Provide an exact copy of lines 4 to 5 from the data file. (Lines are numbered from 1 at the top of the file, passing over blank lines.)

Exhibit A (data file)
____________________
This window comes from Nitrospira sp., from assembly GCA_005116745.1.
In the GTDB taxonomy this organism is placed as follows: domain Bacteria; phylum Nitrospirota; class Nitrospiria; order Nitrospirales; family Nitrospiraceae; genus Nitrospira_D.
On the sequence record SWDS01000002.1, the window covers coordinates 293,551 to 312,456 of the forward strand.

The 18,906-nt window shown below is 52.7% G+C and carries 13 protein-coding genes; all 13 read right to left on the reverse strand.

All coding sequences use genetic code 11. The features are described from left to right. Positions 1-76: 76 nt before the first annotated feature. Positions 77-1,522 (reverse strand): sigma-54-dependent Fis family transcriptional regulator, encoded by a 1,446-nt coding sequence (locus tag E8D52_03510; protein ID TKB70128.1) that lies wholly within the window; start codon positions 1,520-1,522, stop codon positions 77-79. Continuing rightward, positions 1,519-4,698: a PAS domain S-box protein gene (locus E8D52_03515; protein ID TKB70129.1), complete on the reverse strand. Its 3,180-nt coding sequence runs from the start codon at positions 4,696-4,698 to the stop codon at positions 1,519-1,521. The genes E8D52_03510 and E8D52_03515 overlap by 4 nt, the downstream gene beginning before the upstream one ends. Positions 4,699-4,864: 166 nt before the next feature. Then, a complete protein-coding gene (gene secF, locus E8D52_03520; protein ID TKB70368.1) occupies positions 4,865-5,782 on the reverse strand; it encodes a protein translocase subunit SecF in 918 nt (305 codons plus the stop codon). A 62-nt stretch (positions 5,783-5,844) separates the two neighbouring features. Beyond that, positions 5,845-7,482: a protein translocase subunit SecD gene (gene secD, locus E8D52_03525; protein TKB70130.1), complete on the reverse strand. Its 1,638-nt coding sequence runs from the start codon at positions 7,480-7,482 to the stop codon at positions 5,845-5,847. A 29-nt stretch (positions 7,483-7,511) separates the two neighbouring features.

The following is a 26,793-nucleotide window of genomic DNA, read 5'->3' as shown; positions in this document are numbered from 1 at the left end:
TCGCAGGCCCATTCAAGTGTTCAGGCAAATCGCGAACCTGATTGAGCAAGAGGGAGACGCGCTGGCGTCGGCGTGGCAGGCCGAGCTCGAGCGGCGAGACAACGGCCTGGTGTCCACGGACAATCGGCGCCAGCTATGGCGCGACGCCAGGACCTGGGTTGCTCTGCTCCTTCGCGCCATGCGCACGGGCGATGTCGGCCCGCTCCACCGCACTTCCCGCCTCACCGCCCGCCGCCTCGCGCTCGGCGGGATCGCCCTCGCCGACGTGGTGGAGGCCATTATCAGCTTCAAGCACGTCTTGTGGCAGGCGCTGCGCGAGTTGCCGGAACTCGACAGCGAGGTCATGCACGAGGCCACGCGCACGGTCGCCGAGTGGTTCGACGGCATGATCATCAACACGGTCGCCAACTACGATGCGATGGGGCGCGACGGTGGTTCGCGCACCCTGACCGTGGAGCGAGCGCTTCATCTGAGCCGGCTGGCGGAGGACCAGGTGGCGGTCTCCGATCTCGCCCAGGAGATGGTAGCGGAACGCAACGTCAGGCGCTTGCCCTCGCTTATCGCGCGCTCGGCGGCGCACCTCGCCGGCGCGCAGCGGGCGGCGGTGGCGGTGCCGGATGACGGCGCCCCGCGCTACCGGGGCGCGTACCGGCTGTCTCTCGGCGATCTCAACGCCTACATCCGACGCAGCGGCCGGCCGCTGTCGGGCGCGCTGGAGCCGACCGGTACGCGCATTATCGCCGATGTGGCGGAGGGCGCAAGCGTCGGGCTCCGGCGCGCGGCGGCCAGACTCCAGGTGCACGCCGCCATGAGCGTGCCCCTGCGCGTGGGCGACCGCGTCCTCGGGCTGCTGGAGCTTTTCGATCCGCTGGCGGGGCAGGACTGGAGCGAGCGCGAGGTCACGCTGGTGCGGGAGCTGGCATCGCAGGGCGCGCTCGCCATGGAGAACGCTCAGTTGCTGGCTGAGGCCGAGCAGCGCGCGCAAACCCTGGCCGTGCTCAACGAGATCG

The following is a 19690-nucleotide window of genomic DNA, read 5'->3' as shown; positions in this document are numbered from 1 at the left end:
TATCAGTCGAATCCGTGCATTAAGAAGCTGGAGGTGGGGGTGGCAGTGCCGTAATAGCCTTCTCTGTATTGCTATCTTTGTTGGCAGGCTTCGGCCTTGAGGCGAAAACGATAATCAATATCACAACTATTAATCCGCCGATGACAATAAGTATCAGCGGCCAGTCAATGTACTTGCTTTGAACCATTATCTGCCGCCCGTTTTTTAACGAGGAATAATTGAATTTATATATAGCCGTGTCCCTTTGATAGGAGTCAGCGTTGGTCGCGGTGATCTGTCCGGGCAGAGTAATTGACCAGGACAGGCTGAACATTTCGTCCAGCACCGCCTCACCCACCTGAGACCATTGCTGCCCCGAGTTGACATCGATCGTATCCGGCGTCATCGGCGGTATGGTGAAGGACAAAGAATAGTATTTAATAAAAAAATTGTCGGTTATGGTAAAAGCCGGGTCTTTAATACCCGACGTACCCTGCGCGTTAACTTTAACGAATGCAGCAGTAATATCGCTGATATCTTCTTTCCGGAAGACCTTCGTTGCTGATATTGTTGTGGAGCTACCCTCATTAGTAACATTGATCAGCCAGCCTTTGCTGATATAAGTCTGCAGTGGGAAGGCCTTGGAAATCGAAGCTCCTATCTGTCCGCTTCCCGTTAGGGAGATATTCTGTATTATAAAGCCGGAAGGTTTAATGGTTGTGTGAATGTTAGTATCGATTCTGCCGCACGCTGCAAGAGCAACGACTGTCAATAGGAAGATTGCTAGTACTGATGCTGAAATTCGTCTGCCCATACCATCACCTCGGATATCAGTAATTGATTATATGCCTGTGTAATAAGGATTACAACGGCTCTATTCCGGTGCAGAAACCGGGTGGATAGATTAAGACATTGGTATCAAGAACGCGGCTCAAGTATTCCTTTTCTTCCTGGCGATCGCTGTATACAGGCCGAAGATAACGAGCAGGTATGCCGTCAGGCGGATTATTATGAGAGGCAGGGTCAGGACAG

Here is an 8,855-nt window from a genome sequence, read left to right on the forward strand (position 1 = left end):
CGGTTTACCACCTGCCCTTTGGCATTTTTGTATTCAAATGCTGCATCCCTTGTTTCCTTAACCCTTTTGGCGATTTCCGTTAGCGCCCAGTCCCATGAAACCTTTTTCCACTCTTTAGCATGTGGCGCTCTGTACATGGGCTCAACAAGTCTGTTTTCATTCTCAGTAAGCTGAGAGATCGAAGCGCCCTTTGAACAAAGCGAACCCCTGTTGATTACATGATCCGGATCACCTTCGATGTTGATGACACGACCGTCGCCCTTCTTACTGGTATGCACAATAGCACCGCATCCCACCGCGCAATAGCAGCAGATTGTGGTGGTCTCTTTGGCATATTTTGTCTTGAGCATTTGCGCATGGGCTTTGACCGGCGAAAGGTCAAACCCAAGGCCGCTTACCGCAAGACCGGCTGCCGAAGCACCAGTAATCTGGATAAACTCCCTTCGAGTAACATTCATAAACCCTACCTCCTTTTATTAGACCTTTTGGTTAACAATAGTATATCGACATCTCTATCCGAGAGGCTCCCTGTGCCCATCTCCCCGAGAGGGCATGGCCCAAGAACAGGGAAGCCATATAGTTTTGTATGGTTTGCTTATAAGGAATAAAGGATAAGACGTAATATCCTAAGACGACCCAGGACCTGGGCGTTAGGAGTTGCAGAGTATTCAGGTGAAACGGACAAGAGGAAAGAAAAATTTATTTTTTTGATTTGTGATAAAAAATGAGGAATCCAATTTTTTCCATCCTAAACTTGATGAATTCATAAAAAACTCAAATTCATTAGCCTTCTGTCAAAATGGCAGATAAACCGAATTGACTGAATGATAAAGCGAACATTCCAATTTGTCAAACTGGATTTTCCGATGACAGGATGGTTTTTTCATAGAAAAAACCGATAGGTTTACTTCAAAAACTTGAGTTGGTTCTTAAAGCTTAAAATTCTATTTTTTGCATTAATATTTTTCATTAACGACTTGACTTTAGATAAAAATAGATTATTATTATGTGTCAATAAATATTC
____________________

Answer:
The 18,906-nt window shown below is 52.7% G+C and carries 13 protein-coding genes; all 13 read right to left on the reverse strand.

All coding sequences use genetic code 11. The features are described from left to right. Positions 1-76: 76 nt before the first annotated feature. Positions 77-1,522 (reverse strand): sigma-54-dependent Fis family transcriptional regulator, encoded by a 1,446-nt coding sequence (locus tag E8D52_03510; protein ID TKB70128.1) that lies wholly within the window; start codon positions 1,520-1,522, stop codon positions 77-79. Continuing rightward, positions 1,519-4,698: a PAS domain S-box protein gene (locus E8D52_03515; protein ID TKB70129.1), complete on the reverse strand. Its 3,180-nt coding sequence runs from the start codon at positions 4,696-4,698 to the stop codon at positions 1,519-1,521. The genes E8D52_03510 and E8D52_03515 overlap by 4 nt, the downstream gene beginning before the upstream one ends. Positions 4,699-4,864: 166 nt before the next feature. Then, a complete protein-coding gene (gene secF, locus E8D52_03520; protein ID TKB70368.1) occupies positions 4,865-5,782 on the reverse strand; it encodes a protein translocase subunit SecF in 918 nt (305 codons plus the stop codon). A 62-nt stretch (positions 5,783-5,844) separates the two neighbouring features. Beyond that, positions 5,845-7,482: a protein translocase subunit SecD gene (gene secD, locus E8D52_03525; protein TKB70130.1), complete on the reverse strand. Its 1,638-nt coding sequence runs from the start codon at positions 7,480-7,482 to the stop codon at positions 5,845-5,847. A 29-nt stretch (positions 7,483-7,511) separates the two neighbouring features.